Alnico

Alnico magnets are made by casting or sintering a combination of aluminium, nickel and cobalt with iron and small amounts of other elements added to enhance the properties of the magnet. Sintering offers superior mechanical characteristics, whereas casting delivers higher magnetic fields and allows for the design of intricate shapes. Alnico magnets resist corrosion and have physical properties more forgiving than ferrite, but not quite as desirable as a metal.

Injection molded

Injection molded magnets are a composite of various types of resin and magnetic powders, allowing parts of complex shapes to be manufactured by injection molding. The physical and magnetic properties of the product depend on the raw materials, but are generally lower in magnetic strength and resemble plastics in their physical properties.

Flexible

Flexible magnets are similar to injection molded magnets, using a flexible resin or binder such as vinyl, and produced in flat strips or sheets. These magnets are lower in magnetic strength but can be very flexible, depending on the binder used.

Rare earth magnets

'Rare earth' (lanthanoid) elements have a partially occupied f electron shell (which can accommodate up to 14 electrons.) The spin of these electrons can be aligned, resulting in very strong magnetic fields, and therefore these elements are used in compact high-strength magnets where their higher price is not a factor.

Samarium-cobalt

Samarium-cobalt magnets are highly resistant to oxidation, with higher magnetic strength and temperature resistance than alnico or ceramic materials. Sintered samarium-cobalt magnets are brittle and prone to chipping and cracking and may fracture when subjected to thermal shock.

Neodymium-iron-boron (NIB)

Neodymium magnets, more formally referred to as neodymium-iron-boron (NdFeB) magnets, have the highest magnetic field strength, but are inferior to samarium cobalt in resistance to oxidation and temperature. This type of magnet has traditionally been expensive, due to both the cost of raw materials and licensing of the patents involved. This high cost limited their use to applications where such high strengths from a compact magnet are critical. Use of protective surface treatments such as gold, nickel, zinc and tin plating and epoxy resin coating can provide corrosion protection where required. Beginning in the 1980's, NIB magnets have increasingly become less expensive and more popular in other applications such as controversial children's magnetic building toys. Even tiny neodymium magnets are very powerful and have important safety considerations. <ref>Magnet Man, Magnet Basics - Safety Considerations accessed 6 Oct 2006.</ref>

Single-molecule magnets (SMMs) and single-chain magnets (SCMs)

In the 1990s it was discovered that certain molecules containing paramagnetic metal ions are capable of storing a magnetic moment at very low temperatures. These are very different from conventional magnets that store information at a "domain" level and theoretically could provide a far denser storage medium than conventional magnets. In this direction research on monolayers of SMMs is currently under way. Very briefly, the two main attributes of an SMM are:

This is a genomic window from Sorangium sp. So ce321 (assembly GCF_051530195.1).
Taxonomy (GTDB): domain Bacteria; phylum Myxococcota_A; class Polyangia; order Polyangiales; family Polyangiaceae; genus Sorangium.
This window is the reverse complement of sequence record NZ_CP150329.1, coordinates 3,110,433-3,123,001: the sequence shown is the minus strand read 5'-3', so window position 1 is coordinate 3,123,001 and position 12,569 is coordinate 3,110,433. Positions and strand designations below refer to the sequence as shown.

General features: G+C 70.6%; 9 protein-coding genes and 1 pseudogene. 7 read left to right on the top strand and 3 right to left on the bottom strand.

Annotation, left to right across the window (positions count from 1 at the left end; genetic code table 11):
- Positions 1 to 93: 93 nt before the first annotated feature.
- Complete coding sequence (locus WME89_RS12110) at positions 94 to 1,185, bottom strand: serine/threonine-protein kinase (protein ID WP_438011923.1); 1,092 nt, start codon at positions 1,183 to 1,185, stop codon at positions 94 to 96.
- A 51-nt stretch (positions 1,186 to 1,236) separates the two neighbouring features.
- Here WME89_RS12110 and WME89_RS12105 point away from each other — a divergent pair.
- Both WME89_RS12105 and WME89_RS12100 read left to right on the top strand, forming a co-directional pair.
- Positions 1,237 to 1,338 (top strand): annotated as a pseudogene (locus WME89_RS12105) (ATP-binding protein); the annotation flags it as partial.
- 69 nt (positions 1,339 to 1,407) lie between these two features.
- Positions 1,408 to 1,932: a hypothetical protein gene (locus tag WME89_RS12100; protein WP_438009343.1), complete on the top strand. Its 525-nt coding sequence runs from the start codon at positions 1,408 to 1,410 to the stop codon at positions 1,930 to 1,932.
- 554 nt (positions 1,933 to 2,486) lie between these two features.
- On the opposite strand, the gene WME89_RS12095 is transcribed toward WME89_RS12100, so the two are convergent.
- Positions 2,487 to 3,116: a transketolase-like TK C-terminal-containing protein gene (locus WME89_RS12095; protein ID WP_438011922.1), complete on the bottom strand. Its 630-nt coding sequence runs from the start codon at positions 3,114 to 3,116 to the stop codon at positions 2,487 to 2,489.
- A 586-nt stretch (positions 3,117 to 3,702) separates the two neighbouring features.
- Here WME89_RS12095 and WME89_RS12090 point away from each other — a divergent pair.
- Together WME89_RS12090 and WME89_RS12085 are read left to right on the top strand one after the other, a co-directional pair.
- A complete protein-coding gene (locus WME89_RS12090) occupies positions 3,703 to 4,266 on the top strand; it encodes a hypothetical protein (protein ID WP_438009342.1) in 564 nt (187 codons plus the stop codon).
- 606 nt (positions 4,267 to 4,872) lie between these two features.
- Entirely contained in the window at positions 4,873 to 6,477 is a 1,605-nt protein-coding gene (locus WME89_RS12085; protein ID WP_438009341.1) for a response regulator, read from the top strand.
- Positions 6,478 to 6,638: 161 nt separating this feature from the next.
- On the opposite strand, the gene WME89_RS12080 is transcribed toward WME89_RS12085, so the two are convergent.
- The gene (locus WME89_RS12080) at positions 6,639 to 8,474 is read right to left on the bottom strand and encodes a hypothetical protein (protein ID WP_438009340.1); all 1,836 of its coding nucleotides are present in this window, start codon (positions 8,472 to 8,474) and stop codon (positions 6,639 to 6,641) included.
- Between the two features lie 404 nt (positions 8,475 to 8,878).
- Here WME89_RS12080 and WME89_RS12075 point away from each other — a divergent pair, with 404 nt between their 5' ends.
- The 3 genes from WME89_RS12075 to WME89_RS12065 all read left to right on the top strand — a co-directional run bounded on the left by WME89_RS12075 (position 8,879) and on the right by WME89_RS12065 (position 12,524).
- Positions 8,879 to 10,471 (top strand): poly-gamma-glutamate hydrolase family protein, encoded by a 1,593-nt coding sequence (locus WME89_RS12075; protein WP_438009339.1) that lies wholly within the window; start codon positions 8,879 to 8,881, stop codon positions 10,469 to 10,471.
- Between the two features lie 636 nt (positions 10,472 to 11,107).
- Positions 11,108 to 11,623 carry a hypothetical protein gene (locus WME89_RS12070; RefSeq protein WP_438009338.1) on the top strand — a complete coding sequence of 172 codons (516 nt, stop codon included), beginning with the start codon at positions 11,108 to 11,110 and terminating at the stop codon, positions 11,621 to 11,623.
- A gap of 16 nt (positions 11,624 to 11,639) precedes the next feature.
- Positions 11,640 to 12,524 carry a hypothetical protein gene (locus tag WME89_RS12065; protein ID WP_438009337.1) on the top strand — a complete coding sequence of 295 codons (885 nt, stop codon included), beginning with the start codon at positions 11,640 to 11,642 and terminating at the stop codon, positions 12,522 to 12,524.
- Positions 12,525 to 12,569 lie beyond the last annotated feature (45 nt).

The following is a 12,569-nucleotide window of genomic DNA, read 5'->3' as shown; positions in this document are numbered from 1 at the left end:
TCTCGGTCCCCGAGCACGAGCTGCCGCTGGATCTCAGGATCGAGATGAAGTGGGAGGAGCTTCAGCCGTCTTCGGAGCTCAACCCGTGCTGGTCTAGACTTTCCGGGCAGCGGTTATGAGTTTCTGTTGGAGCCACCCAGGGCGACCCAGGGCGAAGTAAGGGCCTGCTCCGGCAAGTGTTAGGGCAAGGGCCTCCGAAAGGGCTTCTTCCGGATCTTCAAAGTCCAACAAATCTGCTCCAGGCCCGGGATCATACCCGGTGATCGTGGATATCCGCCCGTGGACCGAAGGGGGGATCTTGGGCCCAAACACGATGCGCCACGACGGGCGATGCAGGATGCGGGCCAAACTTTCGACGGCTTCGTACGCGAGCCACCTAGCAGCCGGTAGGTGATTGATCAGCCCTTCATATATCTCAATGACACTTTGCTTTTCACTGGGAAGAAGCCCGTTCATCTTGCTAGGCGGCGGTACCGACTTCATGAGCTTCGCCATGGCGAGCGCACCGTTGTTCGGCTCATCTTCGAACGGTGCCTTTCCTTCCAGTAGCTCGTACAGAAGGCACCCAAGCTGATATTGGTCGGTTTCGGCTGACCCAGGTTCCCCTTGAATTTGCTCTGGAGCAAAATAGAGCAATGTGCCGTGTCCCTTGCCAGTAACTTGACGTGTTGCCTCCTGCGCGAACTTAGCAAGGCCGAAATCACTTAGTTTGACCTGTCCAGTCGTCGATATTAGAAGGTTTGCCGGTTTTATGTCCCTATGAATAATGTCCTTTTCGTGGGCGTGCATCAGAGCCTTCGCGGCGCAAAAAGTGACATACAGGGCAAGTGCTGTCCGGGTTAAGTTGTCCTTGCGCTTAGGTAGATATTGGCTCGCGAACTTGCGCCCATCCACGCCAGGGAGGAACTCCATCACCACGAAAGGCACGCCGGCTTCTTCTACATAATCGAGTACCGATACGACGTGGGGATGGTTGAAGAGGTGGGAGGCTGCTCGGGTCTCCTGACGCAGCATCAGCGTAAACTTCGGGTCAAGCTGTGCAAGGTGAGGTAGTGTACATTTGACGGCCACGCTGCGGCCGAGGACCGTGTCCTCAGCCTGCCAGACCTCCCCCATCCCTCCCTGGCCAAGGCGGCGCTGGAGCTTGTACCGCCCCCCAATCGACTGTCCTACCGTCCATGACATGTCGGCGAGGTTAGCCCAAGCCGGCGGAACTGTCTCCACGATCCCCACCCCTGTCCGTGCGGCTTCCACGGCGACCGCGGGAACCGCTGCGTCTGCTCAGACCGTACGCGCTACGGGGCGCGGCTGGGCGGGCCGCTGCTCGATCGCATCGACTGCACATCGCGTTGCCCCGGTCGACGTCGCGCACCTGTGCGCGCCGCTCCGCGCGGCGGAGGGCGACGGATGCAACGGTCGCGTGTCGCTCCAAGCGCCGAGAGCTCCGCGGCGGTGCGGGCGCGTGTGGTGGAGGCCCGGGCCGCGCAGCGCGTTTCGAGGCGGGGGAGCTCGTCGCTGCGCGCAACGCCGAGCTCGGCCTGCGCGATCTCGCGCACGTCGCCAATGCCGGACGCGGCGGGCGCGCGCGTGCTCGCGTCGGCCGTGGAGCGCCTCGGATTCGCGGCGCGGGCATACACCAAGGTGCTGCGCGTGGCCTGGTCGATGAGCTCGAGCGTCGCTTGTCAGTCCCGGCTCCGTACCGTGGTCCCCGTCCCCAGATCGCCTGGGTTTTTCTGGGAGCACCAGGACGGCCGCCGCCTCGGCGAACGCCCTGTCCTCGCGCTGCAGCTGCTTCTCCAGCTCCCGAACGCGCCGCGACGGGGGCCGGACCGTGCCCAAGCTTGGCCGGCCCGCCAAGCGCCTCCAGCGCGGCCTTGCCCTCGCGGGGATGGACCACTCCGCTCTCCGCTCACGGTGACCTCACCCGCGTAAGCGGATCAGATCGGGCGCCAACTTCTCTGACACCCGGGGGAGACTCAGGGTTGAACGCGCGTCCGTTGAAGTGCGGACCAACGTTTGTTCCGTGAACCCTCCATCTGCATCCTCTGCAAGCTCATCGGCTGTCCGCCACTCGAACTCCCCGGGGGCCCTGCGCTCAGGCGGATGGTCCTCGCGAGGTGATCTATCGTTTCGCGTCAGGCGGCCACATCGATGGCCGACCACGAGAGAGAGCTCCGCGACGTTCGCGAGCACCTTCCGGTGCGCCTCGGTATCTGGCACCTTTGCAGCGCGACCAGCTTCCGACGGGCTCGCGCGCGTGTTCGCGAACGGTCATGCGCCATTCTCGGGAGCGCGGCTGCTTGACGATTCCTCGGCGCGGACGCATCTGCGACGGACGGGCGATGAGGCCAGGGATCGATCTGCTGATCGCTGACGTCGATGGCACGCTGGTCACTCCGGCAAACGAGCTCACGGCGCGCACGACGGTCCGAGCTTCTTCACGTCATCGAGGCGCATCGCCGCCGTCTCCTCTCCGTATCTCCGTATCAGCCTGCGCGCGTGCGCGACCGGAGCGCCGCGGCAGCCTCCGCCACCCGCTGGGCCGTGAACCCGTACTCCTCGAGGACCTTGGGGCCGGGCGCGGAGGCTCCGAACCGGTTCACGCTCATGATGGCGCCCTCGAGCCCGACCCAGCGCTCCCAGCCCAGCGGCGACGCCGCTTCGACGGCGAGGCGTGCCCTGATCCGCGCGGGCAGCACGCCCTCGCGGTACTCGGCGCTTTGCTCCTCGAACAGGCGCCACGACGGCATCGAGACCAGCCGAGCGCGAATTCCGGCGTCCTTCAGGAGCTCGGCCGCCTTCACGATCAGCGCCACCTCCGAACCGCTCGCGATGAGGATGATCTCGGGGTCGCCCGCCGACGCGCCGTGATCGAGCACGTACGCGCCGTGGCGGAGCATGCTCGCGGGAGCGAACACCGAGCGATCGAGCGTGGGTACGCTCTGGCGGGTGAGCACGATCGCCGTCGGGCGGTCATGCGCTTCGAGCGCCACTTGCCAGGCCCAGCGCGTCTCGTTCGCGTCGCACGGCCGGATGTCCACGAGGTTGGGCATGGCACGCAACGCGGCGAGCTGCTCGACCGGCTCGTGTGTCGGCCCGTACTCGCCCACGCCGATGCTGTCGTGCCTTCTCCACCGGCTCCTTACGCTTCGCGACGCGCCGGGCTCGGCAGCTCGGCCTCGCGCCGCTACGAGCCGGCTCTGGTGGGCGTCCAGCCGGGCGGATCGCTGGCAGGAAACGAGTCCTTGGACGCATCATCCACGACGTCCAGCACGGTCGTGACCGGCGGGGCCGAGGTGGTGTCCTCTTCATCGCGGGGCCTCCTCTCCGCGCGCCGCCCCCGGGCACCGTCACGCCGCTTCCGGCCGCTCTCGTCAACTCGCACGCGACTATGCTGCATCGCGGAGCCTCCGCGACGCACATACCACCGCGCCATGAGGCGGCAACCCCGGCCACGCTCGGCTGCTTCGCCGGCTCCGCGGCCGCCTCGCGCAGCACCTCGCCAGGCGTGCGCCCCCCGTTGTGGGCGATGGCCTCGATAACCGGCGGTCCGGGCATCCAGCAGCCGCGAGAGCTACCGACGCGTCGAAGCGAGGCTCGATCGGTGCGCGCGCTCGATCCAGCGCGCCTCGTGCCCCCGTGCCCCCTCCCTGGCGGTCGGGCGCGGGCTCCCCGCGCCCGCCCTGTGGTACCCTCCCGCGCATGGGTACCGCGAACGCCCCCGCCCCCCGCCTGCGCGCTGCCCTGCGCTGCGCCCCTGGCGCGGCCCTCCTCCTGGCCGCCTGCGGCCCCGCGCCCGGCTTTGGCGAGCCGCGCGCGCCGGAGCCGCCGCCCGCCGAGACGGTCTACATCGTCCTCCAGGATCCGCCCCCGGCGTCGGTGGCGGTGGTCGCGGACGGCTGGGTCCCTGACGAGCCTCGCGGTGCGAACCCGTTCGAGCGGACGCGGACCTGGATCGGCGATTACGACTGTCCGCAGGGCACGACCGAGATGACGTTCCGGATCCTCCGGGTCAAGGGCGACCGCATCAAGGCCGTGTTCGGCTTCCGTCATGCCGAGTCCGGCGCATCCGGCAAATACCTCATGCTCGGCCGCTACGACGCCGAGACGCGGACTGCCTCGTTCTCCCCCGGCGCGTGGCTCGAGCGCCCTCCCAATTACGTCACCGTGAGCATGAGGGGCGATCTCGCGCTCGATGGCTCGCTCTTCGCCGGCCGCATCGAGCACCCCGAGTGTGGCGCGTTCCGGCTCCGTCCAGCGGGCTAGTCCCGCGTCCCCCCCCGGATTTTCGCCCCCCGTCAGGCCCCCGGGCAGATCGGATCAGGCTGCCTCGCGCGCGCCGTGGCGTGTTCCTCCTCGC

1. a large ground state spin value (S), which is provided by ferromagnetic or ferrimagnetic coupling between the paramagnetic metal centres.
2. a negative value of the anisotropy of the zero field splitting (D)

Most SMM's contain manganese, but can also be found with vanadium, iron, nickel and cobalt clusters. More recently it has been found that some chain systems can also display a magnetization which persists for long times at relatively higher temperatures. These systems have been called single-chain magnets.

Nano-structured magnets

Some nano-structured materials exhibit energy waves called magnons that coalesce into a common ground state in the manner of a Bose-Einstein condensate.

See results from NIST published April 2005, <ref>Template:Cite web</ref> or <ref>Template:Cite web</ref>

Units of electromagnetism

SI units related to magnetism

SI electromagnetism units
Symbol Name of Quantity Derived Units Unit Base Units
I Magnitude of current ampere (SI base unit) A A = W/V = C/s
q Electric charge, Quantity of electricity coulomb C A·s
V Potential difference or Electromotive force volt V J/C = kg·m2·s−3·A−1
R, Z, X Resistance, Impedance, Reactance ohm Ω V/A = kg·m2·s−3·A−2
ρ Resistivity ohm metre Ω·m kg·m3·s−3·A−2
P Power, Electrical watt W V·A = kg·m2·s−3
C Capacitance farad F C/V = kg−1·m−2·A2·s4
Elastance reciprocal farad F−1 V/C = kg·m2·A−2·s−4
ε Permittivity farad per metre F/m kg−1·m−3·A2·s4
χe Electric susceptibility (dimensionless) - -
G, Y, B Conductance, Admittance, Susceptance siemens S Ω−1 = kg−1·m−2·s3·A2
σ Conductivity siemens per metre S/m kg−1·m−3·s3·A2
H Magnetic field, magnetic field intensity ampere per metre A/m A·m−1
Φm Magnetic flux weber Wb V·s = kg·m2·s−2·A−1
B Magnetic flux density, magnetic induction, magnetic field strength tesla T Wb/m2 = kg·s−2·A−1 = N·A−1·m−1
Reluctance ampere-turn per weber A/Wb kg−1·m−2·s2·A2
L Inductance henry H Wb/A = V·s/A = kg·m2·s−2·A−2
μ Permeability henry per metre H/m kg·m·s−2·A−2
χm Magnetic susceptibility (dimensionless) - -

Other units

 Magnetic states diamagnetism – superdiamagnetism – paramagnetism – superparamagnetism – ferromagnetism – antiferromagnetism – ferrimagnetism – metamagnetism – spin glass

References

• Griffiths, David J. (1998). Introduction to Electrodynamics (3rd ed.). Prentice Hall. ISBN 0-13-805326-X.
• Tipler, Paul (2004). Physics for Scientists and Engineers: Electricity, Magnetism, Light, and Elementary Modern Physics (5th ed.). W. H. Freeman. ISBN 0-7167-0810-8.